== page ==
Legalities, a weekly column that appears in the Help section of the Southern Illinoisan, is a free service of the Self Help Legal Center. You can visit the Southern Illinoisan website at: http://www.southernillinoisan.com
Q: My 14-year-old son would like to become emancipated so he can live on his own. Can he do this? What does emancipation mean? Can I object? If he is emancipated, can he do everything that an adult can do? What happens when he turns 18? Can he apply for emancipation then?
A: No, your 14-year-old son cannot petition the court to become emancipated under current Illinois law. He does not need to apply for emancipation when he turns 18 because, in Illinois, a person is no longer considered a minor at the age of 18.
Emancipation of minors in Illinois is governed by the Emancipation of Mature Minors Act. The Act states that the purpose of emancipation is to "provide a means by which a mature minor who has demonstrated the ability and capacity to manage his/her own affairs and to live wholly or partially independent of his/her parents or guardian, [to] obtain the legal status of an emancipated person with the power to enter into valid legal contracts."
A "mature minor" is defined as someone who is at least 16 years of age but under 18. Hence, a 14-year-old child cannot petition the court for emancipation.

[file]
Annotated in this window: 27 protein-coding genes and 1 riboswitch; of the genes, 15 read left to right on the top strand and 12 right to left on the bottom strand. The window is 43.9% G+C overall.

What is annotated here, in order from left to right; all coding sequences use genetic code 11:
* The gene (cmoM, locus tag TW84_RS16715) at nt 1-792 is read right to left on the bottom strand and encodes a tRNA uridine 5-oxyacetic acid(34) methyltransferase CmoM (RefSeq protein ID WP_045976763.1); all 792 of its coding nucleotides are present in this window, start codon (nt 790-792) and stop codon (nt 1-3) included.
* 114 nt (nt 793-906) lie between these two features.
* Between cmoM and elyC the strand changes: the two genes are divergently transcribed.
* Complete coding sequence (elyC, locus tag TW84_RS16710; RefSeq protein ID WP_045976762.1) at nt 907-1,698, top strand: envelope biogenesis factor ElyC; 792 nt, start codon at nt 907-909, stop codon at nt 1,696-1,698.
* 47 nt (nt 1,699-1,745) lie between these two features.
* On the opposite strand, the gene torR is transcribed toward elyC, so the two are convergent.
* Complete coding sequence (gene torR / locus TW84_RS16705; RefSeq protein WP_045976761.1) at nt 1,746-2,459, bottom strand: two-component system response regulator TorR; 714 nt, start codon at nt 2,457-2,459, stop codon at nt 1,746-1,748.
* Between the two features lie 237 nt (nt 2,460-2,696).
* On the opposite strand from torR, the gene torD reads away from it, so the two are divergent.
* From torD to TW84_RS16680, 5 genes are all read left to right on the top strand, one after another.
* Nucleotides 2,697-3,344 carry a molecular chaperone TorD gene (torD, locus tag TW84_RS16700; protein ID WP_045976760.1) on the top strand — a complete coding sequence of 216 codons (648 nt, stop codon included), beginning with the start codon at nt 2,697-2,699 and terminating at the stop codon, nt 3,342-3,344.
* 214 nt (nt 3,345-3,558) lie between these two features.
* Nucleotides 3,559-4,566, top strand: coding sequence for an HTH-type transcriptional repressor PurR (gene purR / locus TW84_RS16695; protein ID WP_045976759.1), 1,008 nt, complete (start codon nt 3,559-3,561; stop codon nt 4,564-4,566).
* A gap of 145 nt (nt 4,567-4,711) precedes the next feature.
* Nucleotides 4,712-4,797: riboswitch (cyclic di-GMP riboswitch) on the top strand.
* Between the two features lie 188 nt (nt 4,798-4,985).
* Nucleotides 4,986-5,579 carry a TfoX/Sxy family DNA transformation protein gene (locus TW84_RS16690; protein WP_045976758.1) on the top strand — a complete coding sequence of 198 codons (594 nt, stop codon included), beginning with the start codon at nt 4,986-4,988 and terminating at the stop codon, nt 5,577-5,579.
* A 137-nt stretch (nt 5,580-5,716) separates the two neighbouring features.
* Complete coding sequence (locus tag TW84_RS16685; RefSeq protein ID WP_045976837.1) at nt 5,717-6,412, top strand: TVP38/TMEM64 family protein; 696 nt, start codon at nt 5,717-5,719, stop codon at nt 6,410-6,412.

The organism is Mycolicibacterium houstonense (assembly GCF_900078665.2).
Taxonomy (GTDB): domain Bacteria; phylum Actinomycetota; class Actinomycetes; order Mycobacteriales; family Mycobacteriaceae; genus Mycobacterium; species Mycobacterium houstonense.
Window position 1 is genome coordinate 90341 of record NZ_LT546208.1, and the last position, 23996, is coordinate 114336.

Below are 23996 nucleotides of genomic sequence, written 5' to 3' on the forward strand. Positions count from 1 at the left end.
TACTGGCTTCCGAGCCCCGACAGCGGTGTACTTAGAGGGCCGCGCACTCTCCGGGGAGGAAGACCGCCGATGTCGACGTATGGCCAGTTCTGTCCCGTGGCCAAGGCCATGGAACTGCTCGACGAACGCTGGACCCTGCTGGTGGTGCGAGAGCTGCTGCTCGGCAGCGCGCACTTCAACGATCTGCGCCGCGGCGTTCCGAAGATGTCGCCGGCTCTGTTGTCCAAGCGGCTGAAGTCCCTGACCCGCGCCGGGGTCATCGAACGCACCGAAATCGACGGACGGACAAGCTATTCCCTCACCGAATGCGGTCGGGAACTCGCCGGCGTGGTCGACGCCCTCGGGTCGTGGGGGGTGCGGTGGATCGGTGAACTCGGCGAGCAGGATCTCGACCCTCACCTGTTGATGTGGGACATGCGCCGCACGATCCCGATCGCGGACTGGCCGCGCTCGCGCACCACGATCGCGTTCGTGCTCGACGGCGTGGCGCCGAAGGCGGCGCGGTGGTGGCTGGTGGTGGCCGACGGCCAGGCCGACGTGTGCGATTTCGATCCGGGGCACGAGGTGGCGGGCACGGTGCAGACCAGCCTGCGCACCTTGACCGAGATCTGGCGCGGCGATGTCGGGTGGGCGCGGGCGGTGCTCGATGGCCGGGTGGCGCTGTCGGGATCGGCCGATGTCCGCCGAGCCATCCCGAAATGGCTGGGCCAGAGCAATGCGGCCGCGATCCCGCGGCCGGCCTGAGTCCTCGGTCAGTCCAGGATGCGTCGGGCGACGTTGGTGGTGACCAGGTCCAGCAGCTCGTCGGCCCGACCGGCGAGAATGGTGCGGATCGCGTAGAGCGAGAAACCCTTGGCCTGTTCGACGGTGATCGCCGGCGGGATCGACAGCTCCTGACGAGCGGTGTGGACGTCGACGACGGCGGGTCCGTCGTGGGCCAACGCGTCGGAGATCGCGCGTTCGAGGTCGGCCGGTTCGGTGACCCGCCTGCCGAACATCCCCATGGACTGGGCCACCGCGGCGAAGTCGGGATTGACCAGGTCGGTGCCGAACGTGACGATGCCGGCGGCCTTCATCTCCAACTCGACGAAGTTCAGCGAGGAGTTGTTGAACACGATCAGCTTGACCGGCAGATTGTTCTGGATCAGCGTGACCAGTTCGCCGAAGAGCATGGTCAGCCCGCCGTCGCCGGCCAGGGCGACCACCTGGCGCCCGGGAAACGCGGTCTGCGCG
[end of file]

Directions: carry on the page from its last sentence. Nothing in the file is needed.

The Act states that no order of complete or partial emancipation can be entered if there is any objection by the minor or his/her parents or guardian. As such, your approval is necessary if your child wishes to become emancipated when he turns 16.
Emancipation is also not absolute. A court may enter what is called a "partial" emancipation that may limit the emancipated child's rights to enter into certain legal contracts. The court can also terminate or modify its emancipation order any time before the child reaches the age of 18.
Finally, keep in mind that an emancipated minor does not have rights that are inconsistent with other specific age requirements of state and federal law. For example, even if a 16-year-old is emancipated, he/she will still have to wait until they are age 18 to vote.
Do you have a legal question? Write us at Self Help Legal Center, SIU School of Law, Mailcode 6804, Carbondale, Illinois or e-mail us at email@example.com. Not all questions will be answered and may be edited for space or content.
Legalities is written by the Self Help Legal Center, a public service of the SIU School of Law. The Self Help Legal Center cannot provide legal representation. It can, however, help you find the answer to your legal problem. This column is for general legal information purposes only and the advice given in this column may not apply to your situation. For specific legal advice about your situation, you should consult an attorney licensed to practice in Illinois. This column is not meant to give legal advice and does not create an attorney-client relationship.